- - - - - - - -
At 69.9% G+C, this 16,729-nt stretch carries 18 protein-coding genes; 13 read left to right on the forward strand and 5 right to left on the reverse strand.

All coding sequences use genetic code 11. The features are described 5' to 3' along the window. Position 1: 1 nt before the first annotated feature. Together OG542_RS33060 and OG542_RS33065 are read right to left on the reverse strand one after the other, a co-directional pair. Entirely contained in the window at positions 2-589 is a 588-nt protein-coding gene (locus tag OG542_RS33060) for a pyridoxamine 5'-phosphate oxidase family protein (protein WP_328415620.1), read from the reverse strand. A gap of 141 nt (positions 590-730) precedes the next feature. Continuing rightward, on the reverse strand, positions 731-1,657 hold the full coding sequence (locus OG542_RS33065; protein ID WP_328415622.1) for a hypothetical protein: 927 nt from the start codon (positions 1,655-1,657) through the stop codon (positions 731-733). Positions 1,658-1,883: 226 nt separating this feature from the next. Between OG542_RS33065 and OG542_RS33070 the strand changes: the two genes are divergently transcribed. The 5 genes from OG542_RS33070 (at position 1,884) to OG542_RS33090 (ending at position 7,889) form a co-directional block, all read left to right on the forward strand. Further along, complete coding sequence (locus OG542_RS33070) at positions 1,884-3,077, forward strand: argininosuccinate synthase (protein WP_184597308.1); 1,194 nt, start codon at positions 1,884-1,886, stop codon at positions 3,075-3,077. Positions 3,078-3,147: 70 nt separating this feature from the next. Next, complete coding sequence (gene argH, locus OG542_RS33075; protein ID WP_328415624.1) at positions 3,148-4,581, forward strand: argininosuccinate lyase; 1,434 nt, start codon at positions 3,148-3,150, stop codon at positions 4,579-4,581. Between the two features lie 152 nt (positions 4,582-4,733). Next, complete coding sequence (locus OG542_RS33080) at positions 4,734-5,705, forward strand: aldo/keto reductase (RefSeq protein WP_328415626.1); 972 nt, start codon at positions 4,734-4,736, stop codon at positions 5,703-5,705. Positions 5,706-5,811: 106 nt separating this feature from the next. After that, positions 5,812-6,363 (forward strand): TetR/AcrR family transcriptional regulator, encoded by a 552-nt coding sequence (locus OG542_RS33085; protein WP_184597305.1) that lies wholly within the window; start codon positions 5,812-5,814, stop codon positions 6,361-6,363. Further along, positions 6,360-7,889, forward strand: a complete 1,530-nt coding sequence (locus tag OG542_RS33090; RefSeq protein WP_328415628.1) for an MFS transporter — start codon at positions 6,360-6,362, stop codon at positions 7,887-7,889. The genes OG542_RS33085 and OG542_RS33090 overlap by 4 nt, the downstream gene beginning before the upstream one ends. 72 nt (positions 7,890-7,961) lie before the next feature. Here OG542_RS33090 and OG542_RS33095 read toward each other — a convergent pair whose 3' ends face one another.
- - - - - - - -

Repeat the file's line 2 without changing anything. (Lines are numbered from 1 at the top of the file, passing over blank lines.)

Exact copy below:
All coding sequences use genetic code 11. The features are described 5' to 3' along the window. Position 1: 1 nt before the first annotated feature. Together OG542_RS33060 and OG542_RS33065 are read right to left on the reverse strand one after the other, a co-directional pair. Entirely contained in the window at positions 2-589 is a 588-nt protein-coding gene (locus tag OG542_RS33060) for a pyridoxamine 5'-phosphate oxidase family protein (protein WP_328415620.1), read from the reverse strand. A gap of 141 nt (positions 590-730) precedes the next feature. Continuing rightward, on the reverse strand, positions 731-1,657 hold the full coding sequence (locus OG542_RS33065; protein ID WP_328415622.1) for a hypothetical protein: 927 nt from the start codon (positions 1,655-1,657) through the stop codon (positions 731-733). Positions 1,658-1,883: 226 nt separating this feature from the next. Between OG542_RS33065 and OG542_RS33070 the strand changes: the two genes are divergently transcribed. The 5 genes from OG542_RS33070 (at position 1,884) to OG542_RS33090 (ending at position 7,889) form a co-directional block, all read left to right on the forward strand. Further along, complete coding sequence (locus OG542_RS33070) at positions 1,884-3,077, forward strand: argininosuccinate synthase (protein WP_184597308.1); 1,194 nt, start codon at positions 1,884-1,886, stop codon at positions 3,075-3,077. Positions 3,078-3,147: 70 nt separating this feature from the next. Next, complete coding sequence (gene argH, locus OG542_RS33075; protein ID WP_328415624.1) at positions 3,148-4,581, forward strand: argininosuccinate lyase; 1,434 nt, start codon at positions 3,148-3,150, stop codon at positions 4,579-4,581. Between the two features lie 152 nt (positions 4,582-4,733). Next, complete coding sequence (locus OG542_RS33080) at positions 4,734-5,705, forward strand: aldo/keto reductase (RefSeq protein WP_328415626.1); 972 nt, start codon at positions 4,734-4,736, stop codon at positions 5,703-5,705. Positions 5,706-5,811: 106 nt separating this feature from the next. After that, positions 5,812-6,363 (forward strand): TetR/AcrR family transcriptional regulator, encoded by a 552-nt coding sequence (locus OG542_RS33085; protein WP_184597305.1) that lies wholly within the window; start codon positions 5,812-5,814, stop codon positions 6,361-6,363. Further along, positions 6,360-7,889, forward strand: a complete 1,530-nt coding sequence (locus tag OG542_RS33090; RefSeq protein WP_328415628.1) for an MFS transporter — start codon at positions 6,360-6,362, stop codon at positions 7,887-7,889. The genes OG542_RS33085 and OG542_RS33090 overlap by 4 nt, the downstream gene beginning before the upstream one ends. 72 nt (positions 7,890-7,961) lie before the next feature. Here OG542_RS33090 and OG542_RS33095 read toward each other — a convergent pair whose 3' ends face one another.